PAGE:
MPs back strikers and condemn Conservative plan to rein in unions

Tory plans to introduce a threshold for strike ballots have been condemned by Labour MPs

Firefighters on the march in Newcastle city centre
Firefighters on the march in Newcastle city centre

Thousands of public workers went on strike across the North East with a warning that Government cuts are costing the North dear.

More than 400 schools in the region were fully or partially closed as teachers went on strike, and they were joined by council workers, firefighters and civil servants as a number of public service unions held co-ordinated walk-outs.

Picket lines were mounted outside schools, council offices, Jobcentres and fire stations in outpourings of anger over the coalition’s public sector policies.

Government Ministers criticised the strike and have stepped up threats that legislation could be introduced making it mandatory for a set proportion of union members to take part in a ballot before the strike was legal.

Public reaction to the strike appears to be split between those backing the unions and people criticising teachers and other public servants for leaving their job.

A number of MPs from the region have backed the walk-out and pointed out that most MPs would not pass the Government’s requirement to get 50% of the vote.

Wansbeck MP Ian Lavery said: “The Prime Minister can’t continue to destroy the lives of hardworking people and expect no reaction.

“Today’s strike is a result of millions of dedicated, mainly low paid workers being hammered into the ground in terms of wages and living standards.

“Wages are frozen, prices are increasing and people are between £1,600 and £2,000 per year worse off. They have a right to respond and they demand to be given a fair hearing.”

Easington MP Grahame Morris said: “Over a million across the country are exercising their democratic right to withhold their labour, because four years of Coalition government cuts have targeted working people whose pay, pensions and conditions have been continually attacked and eroded.

“It was not teachers, firefighters or council staff who took the country to ruin, but city speculators who gambled with our economy.”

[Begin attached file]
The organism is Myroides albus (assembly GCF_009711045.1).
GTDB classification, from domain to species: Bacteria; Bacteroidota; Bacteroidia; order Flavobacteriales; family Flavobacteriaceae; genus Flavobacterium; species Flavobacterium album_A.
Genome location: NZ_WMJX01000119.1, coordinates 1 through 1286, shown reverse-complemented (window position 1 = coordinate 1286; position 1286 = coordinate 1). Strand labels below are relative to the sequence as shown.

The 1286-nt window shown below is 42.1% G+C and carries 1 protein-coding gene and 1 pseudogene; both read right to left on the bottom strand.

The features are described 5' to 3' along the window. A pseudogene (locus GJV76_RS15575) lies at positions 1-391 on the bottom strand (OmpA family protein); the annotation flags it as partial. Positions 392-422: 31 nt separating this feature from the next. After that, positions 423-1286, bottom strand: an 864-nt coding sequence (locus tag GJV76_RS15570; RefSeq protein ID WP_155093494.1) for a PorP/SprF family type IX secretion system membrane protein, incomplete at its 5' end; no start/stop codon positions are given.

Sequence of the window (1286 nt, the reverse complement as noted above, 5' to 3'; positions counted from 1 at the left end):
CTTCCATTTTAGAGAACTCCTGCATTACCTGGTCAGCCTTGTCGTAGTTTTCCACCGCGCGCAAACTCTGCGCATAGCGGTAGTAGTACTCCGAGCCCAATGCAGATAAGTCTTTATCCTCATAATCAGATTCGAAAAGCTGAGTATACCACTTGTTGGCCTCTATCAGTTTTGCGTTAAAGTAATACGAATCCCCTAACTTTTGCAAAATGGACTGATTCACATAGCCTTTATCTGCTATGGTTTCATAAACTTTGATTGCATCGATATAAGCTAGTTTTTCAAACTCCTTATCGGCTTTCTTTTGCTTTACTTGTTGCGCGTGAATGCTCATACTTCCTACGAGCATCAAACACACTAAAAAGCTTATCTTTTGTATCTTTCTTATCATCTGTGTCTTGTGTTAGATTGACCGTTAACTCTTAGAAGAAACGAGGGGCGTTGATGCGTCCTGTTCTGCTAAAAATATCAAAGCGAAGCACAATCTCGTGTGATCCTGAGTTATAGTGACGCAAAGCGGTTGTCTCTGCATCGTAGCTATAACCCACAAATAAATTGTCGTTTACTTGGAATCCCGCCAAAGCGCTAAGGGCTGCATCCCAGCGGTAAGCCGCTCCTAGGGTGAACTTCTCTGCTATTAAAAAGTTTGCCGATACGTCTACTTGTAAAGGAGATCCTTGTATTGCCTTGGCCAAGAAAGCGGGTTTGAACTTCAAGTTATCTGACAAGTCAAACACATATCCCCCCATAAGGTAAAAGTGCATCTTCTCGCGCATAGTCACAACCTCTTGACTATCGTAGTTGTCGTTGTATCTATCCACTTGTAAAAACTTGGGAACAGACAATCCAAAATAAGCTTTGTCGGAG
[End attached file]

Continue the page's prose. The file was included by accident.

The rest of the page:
And Jarrow MP Stephen Hepburn said: “There may be an imaginary world where managers and employees are able to resolve their differences without any conflict. It’s not the one we live in and union members have the right to defend themselves if the Government won’t.

“I strongly support the unions and hope that the dispute is resolved swiftly.”

Thousands joined a march through Newcastle City Centre campaigning against cuts, changes to pensions, pay and work conditions.

Chants of “they say cut back, we say fight back” could be heard as the crowd of teachers, firefighters, health workers, council staff and civil servants led the procession from outside City Pool, near the Civic Centre, as part of the one-day walk-out with teachers also highlighting concerns over children’s education and firefighters raising their fears that cuts risk lives.

Shirley Ford, 50, an administrative assistant at Marine Park Primary School in South Shields, said: “I was also on the picket line in South Shields this morning and when you’re in a small school it’s hard to sense how everyone else is feeling so this is great to see - and the sun has come out!”

Andy Nobel, executive member for the FBU in North East, said: “Public support during our whole dispute has been fantastic. When they’ve heard our arguments there hasn’t been a great deal, if any, adverse public reaction.”

Cheers greeted the speakers at the rally who included Chris Jukes, of the GMB, said the national turn-out was “the second biggest turn of action since the end of the Second World War”.

A familiar face lending his support was local actor Joe Caffrey, accompanying his father, retired Unison member Joe Caffrey senior, who was standing up for service providers whose pensions are taking a hit.

Beth Farhat, regional secretary of the Northern TUC, said: “Under this government the North East has lost 49,000 public sector jobs and the region’s public services are all the weaker for it.

“What’s worse is that we’re not even halfway the Chancellor’s planned cuts. TUC analysis shows the average public sector worker is now on average £2,245 worse off in real terms since the last election and that’s a big loss in spending power to a region like ours.

“The Government is destroying our public services while handing massive tax cuts to the richest and allowing the banks who caused this crisis to continue dishing out bonuses as usual. Collecting the taxes avoided by the wealthy and big corporations should be more of a priority rather than hammering the wages of school cooks, teachers and other public service workers.”

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